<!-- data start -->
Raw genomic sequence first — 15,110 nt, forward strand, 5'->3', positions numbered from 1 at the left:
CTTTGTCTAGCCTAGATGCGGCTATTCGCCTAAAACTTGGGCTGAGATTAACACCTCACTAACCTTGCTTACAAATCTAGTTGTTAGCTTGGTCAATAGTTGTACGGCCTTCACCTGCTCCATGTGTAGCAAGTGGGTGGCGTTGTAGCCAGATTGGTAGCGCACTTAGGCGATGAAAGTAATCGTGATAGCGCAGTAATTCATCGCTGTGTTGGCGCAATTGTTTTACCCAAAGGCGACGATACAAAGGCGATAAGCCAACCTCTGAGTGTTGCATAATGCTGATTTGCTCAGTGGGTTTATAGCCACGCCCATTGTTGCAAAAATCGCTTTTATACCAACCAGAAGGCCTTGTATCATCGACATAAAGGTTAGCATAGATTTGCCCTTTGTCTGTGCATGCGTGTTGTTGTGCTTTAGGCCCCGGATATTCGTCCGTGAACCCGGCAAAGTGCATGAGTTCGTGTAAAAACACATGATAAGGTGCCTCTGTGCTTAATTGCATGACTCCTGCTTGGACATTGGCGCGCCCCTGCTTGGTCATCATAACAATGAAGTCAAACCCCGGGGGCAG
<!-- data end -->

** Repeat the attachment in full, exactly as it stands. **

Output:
Raw genomic sequence first — 15,110 nt, forward strand, 5'->3', positions numbered from 1 at the left:
CTTTGTCTAGCCTAGATGCGGCTATTCGCCTAAAACTTGGGCTGAGATTAACACCTCACTAACCTTGCTTACAAATCTAGTTGTTAGCTTGGTCAATAGTTGTACGGCCTTCACCTGCTCCATGTGTAGCAAGTGGGTGGCGTTGTAGCCAGATTGGTAGCGCACTTAGGCGATGAAAGTAATCGTGATAGCGCAGTAATTCATCGCTGTGTTGGCGCAATTGTTTTACCCAAAGGCGACGATACAAAGGCGATAAGCCAACCTCTGAGTGTTGCATAATGCTGATTTGCTCAGTGGGTTTATAGCCACGCCCATTGTTGCAAAAATCGCTTTTATACCAACCAGAAGGCCTTGTATCATCGACATAAAGGTTAGCATAGATTTGCCCTTTGTCTGTGCATGCGTGTTGTTGTGCTTTAGGCCCCGGATATTCGTCCGTGAACCCGGCAAAGTGCATGAGTTCGTGTAAAAACACATGATAAGGTGCCTCTGTGCTTAATTGCATGACTCCTGCTTGGACATTGGCGCGCCCCTGCTTGGTCATCATAACAATGAAGTCAAACCCCGGGGGCAG